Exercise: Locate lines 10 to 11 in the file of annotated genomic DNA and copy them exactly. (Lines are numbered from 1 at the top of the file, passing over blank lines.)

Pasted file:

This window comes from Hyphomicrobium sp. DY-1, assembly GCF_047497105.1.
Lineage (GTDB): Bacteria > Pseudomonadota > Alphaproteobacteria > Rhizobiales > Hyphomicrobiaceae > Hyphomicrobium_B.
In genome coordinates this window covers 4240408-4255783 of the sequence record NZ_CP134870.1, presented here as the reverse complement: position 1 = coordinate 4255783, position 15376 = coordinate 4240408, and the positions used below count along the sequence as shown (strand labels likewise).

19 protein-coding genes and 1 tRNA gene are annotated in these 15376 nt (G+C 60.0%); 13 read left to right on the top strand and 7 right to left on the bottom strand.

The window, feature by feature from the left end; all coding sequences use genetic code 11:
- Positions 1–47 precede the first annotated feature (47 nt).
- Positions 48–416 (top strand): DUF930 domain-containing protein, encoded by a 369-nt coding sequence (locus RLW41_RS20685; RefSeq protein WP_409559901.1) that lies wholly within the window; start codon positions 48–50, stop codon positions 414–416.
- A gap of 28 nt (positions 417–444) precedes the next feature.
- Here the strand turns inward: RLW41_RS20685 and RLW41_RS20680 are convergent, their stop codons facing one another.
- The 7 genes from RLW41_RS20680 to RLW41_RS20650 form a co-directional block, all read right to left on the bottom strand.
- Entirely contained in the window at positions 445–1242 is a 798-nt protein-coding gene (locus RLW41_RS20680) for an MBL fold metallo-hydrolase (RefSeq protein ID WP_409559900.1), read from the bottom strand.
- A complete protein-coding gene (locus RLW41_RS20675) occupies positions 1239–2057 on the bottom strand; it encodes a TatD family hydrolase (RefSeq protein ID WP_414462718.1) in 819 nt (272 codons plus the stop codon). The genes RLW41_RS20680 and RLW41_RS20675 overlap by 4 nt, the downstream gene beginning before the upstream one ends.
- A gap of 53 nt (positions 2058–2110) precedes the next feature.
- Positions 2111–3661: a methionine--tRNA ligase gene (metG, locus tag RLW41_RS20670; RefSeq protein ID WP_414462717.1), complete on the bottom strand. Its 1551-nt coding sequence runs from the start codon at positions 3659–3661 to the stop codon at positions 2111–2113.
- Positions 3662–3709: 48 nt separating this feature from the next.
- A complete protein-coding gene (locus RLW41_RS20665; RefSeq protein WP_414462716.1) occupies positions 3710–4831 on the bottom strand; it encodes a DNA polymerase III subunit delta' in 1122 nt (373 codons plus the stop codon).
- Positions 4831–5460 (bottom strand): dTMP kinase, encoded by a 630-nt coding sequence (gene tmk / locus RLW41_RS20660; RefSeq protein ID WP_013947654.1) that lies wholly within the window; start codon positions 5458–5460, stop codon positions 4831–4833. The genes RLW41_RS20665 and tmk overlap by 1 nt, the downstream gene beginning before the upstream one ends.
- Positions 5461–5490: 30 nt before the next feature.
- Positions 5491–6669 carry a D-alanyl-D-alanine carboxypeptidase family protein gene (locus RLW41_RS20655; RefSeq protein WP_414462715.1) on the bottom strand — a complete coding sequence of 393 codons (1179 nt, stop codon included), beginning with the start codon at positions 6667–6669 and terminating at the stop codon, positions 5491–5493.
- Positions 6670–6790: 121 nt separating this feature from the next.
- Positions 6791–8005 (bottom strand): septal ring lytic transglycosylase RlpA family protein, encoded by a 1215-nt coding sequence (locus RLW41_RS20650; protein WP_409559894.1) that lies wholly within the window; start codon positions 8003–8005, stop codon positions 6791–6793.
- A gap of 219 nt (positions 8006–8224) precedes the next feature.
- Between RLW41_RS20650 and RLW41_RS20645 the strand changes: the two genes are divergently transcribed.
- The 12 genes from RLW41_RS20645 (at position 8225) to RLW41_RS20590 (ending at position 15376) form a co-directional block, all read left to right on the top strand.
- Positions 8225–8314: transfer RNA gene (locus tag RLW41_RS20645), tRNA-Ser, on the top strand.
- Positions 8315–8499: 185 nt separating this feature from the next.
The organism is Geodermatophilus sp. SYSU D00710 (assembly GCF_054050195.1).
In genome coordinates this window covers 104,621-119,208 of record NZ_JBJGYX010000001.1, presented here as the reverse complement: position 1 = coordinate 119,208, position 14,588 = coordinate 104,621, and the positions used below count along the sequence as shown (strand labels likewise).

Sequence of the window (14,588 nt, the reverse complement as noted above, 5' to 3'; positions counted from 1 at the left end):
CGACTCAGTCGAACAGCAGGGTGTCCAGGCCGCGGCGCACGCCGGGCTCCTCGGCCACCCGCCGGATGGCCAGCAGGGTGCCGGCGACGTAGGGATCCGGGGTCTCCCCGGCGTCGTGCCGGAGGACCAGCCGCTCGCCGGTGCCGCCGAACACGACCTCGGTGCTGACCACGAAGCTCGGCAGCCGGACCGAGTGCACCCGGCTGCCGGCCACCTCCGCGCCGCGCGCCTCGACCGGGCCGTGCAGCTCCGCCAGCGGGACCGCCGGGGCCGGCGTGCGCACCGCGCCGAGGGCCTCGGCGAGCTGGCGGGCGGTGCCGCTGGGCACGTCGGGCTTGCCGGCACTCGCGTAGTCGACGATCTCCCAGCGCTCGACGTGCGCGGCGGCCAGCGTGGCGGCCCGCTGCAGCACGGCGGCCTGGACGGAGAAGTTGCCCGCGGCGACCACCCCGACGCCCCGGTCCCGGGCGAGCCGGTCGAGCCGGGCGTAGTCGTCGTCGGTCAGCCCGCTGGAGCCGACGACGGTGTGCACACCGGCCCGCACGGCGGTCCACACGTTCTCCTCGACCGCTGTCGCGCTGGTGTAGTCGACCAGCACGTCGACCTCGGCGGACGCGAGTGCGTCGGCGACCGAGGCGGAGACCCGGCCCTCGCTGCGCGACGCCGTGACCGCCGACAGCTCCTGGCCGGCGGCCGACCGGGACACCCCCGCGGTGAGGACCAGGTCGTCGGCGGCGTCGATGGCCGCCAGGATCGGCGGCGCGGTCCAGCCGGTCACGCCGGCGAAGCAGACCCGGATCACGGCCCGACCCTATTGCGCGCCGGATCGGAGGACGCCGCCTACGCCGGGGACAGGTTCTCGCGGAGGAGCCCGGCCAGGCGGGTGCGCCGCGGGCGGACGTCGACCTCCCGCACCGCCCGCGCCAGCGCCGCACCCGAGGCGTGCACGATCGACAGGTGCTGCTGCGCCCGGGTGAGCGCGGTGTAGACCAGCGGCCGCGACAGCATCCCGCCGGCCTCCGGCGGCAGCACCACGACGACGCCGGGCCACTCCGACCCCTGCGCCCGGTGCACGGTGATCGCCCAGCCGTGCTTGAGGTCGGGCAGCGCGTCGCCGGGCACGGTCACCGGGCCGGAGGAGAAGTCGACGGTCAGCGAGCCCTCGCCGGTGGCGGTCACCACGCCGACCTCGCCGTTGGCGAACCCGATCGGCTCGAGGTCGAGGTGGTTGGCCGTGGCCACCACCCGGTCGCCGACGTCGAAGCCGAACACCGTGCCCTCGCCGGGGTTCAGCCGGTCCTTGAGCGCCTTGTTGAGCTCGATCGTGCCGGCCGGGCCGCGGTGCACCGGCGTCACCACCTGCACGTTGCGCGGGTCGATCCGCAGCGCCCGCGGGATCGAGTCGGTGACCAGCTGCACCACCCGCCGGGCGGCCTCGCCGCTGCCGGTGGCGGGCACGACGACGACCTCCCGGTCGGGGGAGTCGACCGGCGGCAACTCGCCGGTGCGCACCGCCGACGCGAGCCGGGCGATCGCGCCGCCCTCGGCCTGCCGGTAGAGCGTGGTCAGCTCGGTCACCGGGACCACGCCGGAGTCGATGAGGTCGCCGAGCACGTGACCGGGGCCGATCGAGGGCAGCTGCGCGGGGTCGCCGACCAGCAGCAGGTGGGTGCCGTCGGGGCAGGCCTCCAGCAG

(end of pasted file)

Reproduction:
- The 7 genes from RLW41_RS20680 to RLW41_RS20650 form a co-directional block, all read right to left on the bottom strand.
- Entirely contained in the window at positions 445–1242 is a 798-nt protein-coding gene (locus RLW41_RS20680) for an MBL fold metallo-hydrolase (RefSeq protein ID WP_409559900.1), read from the bottom strand.